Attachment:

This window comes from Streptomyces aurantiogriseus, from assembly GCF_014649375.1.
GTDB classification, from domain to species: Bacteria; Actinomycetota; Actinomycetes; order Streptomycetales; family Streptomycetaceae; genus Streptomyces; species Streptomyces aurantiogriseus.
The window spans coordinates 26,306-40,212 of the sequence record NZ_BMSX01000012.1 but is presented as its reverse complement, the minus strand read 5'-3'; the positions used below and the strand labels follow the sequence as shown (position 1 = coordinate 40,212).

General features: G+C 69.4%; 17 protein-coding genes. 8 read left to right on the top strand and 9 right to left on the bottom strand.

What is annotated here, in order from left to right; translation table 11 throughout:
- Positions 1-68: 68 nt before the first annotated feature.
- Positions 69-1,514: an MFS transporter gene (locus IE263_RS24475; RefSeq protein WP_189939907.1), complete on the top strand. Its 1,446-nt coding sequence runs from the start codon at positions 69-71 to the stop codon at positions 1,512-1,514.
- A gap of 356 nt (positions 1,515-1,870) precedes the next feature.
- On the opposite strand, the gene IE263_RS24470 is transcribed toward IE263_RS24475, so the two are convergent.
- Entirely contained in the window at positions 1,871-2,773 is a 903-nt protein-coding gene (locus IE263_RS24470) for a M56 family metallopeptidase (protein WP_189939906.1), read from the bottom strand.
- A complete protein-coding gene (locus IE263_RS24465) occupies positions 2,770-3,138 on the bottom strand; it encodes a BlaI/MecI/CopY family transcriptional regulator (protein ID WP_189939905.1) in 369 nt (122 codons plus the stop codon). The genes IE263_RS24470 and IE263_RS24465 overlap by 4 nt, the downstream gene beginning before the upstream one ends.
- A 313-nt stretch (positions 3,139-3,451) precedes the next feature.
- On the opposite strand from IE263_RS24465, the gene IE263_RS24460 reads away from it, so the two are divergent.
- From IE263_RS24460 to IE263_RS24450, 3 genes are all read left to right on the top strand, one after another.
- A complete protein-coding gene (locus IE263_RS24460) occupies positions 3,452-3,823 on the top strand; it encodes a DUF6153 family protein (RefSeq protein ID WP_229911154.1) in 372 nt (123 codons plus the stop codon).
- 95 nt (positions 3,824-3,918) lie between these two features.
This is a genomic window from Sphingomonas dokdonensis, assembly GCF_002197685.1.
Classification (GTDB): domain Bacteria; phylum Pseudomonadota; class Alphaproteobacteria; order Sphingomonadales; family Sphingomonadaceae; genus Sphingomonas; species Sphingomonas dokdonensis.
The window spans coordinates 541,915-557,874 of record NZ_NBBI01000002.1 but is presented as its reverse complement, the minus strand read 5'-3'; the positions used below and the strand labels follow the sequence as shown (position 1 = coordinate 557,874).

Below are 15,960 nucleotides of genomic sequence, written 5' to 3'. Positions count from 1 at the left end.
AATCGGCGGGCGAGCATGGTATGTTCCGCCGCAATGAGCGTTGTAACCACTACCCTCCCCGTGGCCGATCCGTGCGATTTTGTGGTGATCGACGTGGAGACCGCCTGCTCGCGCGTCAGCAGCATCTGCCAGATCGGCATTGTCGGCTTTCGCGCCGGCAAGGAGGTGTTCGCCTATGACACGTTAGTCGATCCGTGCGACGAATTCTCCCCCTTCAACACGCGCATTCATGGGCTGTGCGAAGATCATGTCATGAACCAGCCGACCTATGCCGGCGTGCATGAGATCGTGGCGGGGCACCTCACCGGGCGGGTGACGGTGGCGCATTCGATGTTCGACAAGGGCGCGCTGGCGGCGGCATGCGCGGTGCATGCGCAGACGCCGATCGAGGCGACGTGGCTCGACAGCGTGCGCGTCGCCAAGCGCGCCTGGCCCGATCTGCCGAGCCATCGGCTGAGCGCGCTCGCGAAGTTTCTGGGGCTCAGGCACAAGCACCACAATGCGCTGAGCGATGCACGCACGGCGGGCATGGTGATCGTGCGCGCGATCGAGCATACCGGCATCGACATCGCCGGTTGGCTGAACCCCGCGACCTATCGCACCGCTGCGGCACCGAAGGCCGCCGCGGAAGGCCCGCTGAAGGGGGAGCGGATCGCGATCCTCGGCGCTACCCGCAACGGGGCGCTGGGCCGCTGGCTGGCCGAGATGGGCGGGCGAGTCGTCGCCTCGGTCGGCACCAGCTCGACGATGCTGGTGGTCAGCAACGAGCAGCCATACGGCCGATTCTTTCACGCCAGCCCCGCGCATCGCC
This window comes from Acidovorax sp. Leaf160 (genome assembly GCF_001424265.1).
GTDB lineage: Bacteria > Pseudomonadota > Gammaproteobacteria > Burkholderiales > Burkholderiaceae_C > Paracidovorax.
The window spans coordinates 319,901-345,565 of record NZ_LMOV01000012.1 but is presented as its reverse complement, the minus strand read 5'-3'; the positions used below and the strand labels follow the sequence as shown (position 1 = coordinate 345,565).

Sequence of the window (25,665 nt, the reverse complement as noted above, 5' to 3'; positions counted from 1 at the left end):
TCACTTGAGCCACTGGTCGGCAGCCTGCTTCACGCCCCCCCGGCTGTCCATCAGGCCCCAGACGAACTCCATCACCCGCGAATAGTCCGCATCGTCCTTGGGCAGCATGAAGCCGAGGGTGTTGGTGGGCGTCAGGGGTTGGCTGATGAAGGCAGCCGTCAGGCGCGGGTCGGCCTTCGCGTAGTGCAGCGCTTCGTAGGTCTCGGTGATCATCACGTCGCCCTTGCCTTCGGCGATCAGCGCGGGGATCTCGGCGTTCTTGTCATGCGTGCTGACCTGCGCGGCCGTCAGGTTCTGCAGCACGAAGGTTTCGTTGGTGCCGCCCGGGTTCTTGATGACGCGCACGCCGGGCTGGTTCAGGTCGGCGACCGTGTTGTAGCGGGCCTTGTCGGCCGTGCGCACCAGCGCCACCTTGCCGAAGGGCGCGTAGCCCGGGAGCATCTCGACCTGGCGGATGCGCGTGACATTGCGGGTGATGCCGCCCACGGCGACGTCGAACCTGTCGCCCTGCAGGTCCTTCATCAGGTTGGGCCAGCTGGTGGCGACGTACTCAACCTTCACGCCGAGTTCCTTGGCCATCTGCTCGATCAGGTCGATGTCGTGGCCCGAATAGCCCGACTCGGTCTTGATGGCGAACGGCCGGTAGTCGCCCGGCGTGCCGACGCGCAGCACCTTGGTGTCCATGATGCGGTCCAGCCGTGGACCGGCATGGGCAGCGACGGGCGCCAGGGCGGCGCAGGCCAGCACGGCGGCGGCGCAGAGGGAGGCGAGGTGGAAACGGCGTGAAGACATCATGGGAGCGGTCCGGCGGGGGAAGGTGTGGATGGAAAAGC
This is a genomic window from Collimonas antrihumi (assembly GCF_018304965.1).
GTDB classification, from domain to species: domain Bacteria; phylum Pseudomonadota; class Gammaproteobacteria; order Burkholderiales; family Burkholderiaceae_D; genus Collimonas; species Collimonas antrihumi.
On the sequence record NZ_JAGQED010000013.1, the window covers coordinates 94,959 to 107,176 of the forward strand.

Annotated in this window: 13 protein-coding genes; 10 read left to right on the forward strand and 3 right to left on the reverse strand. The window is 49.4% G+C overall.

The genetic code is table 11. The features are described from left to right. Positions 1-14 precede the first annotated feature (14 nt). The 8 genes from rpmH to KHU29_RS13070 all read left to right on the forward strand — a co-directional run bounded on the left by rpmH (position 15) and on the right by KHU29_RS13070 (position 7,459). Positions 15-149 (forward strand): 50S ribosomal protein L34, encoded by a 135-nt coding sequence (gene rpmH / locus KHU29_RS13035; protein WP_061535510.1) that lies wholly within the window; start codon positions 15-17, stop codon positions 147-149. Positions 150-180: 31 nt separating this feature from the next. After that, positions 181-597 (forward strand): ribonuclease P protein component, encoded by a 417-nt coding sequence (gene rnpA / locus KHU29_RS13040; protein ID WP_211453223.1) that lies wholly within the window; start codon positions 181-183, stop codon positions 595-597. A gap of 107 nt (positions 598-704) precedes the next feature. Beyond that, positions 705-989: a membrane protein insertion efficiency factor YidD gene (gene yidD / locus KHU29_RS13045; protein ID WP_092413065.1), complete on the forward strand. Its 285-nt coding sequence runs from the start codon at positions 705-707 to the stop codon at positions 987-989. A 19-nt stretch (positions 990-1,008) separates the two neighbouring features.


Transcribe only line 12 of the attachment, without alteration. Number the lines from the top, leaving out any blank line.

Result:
- A 313-nt stretch (positions 3,139-3,451) precedes the next feature.